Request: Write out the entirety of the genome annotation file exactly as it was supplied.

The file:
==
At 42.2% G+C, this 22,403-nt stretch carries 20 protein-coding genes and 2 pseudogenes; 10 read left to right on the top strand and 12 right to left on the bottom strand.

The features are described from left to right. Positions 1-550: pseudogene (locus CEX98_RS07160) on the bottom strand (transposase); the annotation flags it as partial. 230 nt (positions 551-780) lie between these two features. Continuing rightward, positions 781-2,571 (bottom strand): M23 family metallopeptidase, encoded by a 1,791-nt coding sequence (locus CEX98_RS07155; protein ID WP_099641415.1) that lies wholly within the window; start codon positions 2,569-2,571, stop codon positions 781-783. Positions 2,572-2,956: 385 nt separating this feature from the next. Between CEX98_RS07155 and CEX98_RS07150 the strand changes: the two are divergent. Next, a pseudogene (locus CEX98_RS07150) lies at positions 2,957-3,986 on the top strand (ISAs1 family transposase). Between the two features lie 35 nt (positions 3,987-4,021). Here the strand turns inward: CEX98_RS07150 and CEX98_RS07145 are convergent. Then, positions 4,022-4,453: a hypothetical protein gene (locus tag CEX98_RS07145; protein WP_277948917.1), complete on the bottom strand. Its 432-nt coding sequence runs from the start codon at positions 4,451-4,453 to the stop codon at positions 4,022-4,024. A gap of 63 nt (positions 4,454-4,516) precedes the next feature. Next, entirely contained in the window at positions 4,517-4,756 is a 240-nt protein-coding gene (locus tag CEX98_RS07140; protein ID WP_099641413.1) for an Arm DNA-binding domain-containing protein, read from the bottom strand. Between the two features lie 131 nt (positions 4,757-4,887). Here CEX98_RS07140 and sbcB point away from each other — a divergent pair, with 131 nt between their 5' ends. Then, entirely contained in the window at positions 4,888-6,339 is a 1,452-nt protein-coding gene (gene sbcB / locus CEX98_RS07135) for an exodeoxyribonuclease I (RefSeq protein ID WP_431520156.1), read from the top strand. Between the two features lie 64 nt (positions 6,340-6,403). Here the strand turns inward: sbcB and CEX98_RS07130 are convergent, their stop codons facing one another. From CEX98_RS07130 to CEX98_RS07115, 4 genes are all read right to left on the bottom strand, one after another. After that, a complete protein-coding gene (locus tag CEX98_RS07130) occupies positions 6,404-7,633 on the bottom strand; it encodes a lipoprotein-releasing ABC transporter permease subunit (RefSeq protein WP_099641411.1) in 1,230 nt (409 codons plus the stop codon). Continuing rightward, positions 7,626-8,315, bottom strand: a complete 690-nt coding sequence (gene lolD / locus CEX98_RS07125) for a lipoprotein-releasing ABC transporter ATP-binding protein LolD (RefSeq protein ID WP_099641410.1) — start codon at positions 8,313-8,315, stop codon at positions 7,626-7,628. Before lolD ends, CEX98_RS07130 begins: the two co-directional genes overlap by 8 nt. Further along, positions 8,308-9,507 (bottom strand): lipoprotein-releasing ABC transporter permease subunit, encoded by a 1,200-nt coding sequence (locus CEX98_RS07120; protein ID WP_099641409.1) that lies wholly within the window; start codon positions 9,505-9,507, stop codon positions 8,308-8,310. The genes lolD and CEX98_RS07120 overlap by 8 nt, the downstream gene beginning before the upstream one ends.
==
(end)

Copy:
At 42.2% G+C, this 22,403-nt stretch carries 20 protein-coding genes and 2 pseudogenes; 10 read left to right on the top strand and 12 right to left on the bottom strand.

The features are described from left to right. Positions 1-550: pseudogene (locus CEX98_RS07160) on the bottom strand (transposase); the annotation flags it as partial. 230 nt (positions 551-780) lie between these two features. Continuing rightward, positions 781-2,571 (bottom strand): M23 family metallopeptidase, encoded by a 1,791-nt coding sequence (locus CEX98_RS07155; protein ID WP_099641415.1) that lies wholly within the window; start codon positions 2,569-2,571, stop codon positions 781-783. Positions 2,572-2,956: 385 nt separating this feature from the next. Between CEX98_RS07155 and CEX98_RS07150 the strand changes: the two are divergent. Next, a pseudogene (locus CEX98_RS07150) lies at positions 2,957-3,986 on the top strand (ISAs1 family transposase). Between the two features lie 35 nt (positions 3,987-4,021). Here the strand turns inward: CEX98_RS07150 and CEX98_RS07145 are convergent. Then, positions 4,022-4,453: a hypothetical protein gene (locus tag CEX98_RS07145; protein WP_277948917.1), complete on the bottom strand. Its 432-nt coding sequence runs from the start codon at positions 4,451-4,453 to the stop codon at positions 4,022-4,024. A gap of 63 nt (positions 4,454-4,516) precedes the next feature. Next, entirely contained in the window at positions 4,517-4,756 is a 240-nt protein-coding gene (locus tag CEX98_RS07140; protein ID WP_099641413.1) for an Arm DNA-binding domain-containing protein, read from the bottom strand. Between the two features lie 131 nt (positions 4,757-4,887). Here CEX98_RS07140 and sbcB point away from each other — a divergent pair, with 131 nt between their 5' ends. Then, entirely contained in the window at positions 4,888-6,339 is a 1,452-nt protein-coding gene (gene sbcB / locus CEX98_RS07135) for an exodeoxyribonuclease I (RefSeq protein ID WP_431520156.1), read from the top strand. Between the two features lie 64 nt (positions 6,340-6,403). Here the strand turns inward: sbcB and CEX98_RS07130 are convergent, their stop codons facing one another. From CEX98_RS07130 to CEX98_RS07115, 4 genes are all read right to left on the bottom strand, one after another. After that, a complete protein-coding gene (locus tag CEX98_RS07130) occupies positions 6,404-7,633 on the bottom strand; it encodes a lipoprotein-releasing ABC transporter permease subunit (RefSeq protein WP_099641411.1) in 1,230 nt (409 codons plus the stop codon). Continuing rightward, positions 7,626-8,315, bottom strand: a complete 690-nt coding sequence (gene lolD / locus CEX98_RS07125) for a lipoprotein-releasing ABC transporter ATP-binding protein LolD (RefSeq protein ID WP_099641410.1) — start codon at positions 8,313-8,315, stop codon at positions 7,626-7,628. Before lolD ends, CEX98_RS07130 begins: the two co-directional genes overlap by 8 nt. Further along, positions 8,308-9,507 (bottom strand): lipoprotein-releasing ABC transporter permease subunit, encoded by a 1,200-nt coding sequence (locus CEX98_RS07120; protein ID WP_099641409.1) that lies wholly within the window; start codon positions 9,505-9,507, stop codon positions 8,308-8,310. The genes lolD and CEX98_RS07120 overlap by 8 nt, the downstream gene beginning before the upstream one ends.